To change bromide prints from blue-black to sepia tones they must first be thoroughly washed to free them from all traces of hypo or developer. Then tone them by rocking in a tray containing the following:

Uranium Toning Solution. Potassium Ferricyanide (not Ferrocyanide)...............................36 grs. Uranium Nitrate............................................................32 grs. Acetic Acid.................................................................25 drams. Water.......................................................................84 ozs.

Dissolve the ferricyanide in the water and let in stand for a few minutes, add the acid and then the nitrate and filter.

Should any precipitate form during the toning, filter the solution again, wash out tray and proceed once more. If the precipitate is allowed to remain it will discolor the print. Do not use iron or enameled trays while using this solution. Use glass or porcelain and keep trays clean. Let the toning proceed a little deeper than desired in the finished print and wash in running water until the print is free from the yellow color, which will be about twenty minutes. This solution will not keep and only enough should be made up for immediate use. If the highlights are still discolored immerse the prints in a solution of one drop of strong ammonia to 12 ounces of water but allow the print to stay in this solution but a few seconds and then wash.

Bromide paper may be manipulated to such an extent that a print need rarely be thrown away as poor or useless. The print may be green from over-exposure or have a muddy background and may still be converted into a fairly good print. If it is over-exposed it may be toned in Uranium as given above and if over-exposed and over-developed it should first be reduced in a solution of

Red Prussiate of Potash.................................................... 2 drams.

Hypo........................................................................ 1 oz.

Water.......................................................................16 ozs.

The print should be reduced a little more than the density required in the finished result and then washed thoroughly. This is applicable to prints which have been under-exposed and over-developed in an effort to bring out details, which resulted in a print with muddy background. The reducer may be applied locally with a brush as suggested for negatives, allowing the reducer to run away from those parts which do not need reduction and frequently splashing the print with water. When unsatisfactory tones are produced they can be changed or modified to almost any extent by the use of gold, uranium, copper or iron. Gold produces a rich blue-black, uranium we have explained, copper gives various colors from a purple black to a red and iron various shades of blue, depending on the length of development. The print after washing should, for a blue-black tone, be immersed in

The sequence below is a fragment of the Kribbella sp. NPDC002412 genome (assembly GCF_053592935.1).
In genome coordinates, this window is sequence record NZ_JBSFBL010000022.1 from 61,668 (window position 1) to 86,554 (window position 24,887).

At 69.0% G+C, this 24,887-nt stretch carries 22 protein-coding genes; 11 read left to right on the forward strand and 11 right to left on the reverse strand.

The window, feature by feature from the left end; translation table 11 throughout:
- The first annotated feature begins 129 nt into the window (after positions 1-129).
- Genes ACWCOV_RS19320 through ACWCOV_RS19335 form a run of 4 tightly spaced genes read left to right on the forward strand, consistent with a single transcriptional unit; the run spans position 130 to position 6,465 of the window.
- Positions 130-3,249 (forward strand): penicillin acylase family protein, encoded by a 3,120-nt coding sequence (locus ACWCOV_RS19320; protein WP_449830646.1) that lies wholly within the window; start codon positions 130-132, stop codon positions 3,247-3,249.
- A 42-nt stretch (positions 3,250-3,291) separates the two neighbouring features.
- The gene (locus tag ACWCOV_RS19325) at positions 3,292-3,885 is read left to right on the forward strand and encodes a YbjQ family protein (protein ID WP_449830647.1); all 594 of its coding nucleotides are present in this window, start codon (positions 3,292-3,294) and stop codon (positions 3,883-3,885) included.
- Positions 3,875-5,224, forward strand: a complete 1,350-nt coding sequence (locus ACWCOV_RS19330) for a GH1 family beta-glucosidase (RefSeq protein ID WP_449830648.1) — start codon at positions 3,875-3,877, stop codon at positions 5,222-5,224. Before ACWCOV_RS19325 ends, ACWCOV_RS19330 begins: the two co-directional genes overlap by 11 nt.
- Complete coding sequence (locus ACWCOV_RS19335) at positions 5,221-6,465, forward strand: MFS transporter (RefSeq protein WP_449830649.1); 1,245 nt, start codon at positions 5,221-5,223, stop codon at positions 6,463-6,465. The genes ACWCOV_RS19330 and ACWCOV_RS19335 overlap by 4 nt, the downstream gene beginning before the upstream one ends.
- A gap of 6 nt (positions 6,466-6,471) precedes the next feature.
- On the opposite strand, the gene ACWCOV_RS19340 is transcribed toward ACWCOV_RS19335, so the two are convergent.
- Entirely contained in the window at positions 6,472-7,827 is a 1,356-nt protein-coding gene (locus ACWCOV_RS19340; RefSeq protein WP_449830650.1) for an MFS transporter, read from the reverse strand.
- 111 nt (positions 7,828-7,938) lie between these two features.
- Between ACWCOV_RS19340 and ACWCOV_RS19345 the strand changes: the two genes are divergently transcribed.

Ammonium Sulpho-Cyanide..................................................30 grs.

Water to.....................................................................10 ozs.

Gold Chloride.................................................................. 2 grs.

The sulpho-cyanide is first dissolved in water and then the gold is added. Toning will proceed rapidly and may be performed in subdued daylight. When the proper tone is reached wash in several changes of water and fix for a quarter of an hour.

For red tones make a one per cent solution of copper sulphate and add to this a saturated solution of carbonate of ammonia until the first formed precipitate is re-dissolved. To this add three grains of potassium ferricy-anide to each ounce of the above. The toning takes place somewhat slowly and starts with a blue-black but if continued it changes to a brilliant red. If a blue tone is desired use

Potassium Ferricyanide.......................................................5 grs.

Ferric Oxalate................................................................. 5 grs.

Water to.....................................................................20 ozs.

Various colors of blue may be secured according to lenth of toning.

An unsatisfactory print can be bleached out in the following bath and when well washed may be re-developed to any desired shade:

Potassium Bichromate......................................................15 grs.

Alum..........................................................................75 grs.

Hydrochloric Acid.......................................................... 1 dram.

Water.................................................-...................... 4 ozs.

After a thorough washing the prints must be fixed and again washed.

Velox Paper.

This is a form of bromide developing paper which is not as sensitive as the ordinary bromide papers and the paper may be placed in the printing frame by means of gas or subdued daylight. It may be printed by electric light or will print in from one to eight seconds by diffused daylight, say a few feet from a window having a north exposure. It may also be printed by means of gaslight or a kerosene burner at a distance of three or four inches from the negative in one or two minutes. Six forms of this paper are put upon the market by the manufacturers and are known respectively as "Carbon," a matt paper; "Glossy," an enameled paper; "Rough," a slightly pebbled surface; "Special Portrait," a half matt; "Special Glossy," with enameled surface and "Special Rough." The "Special" papers require less exposure than the ordinary.

After exposure, develop with either of the following developers: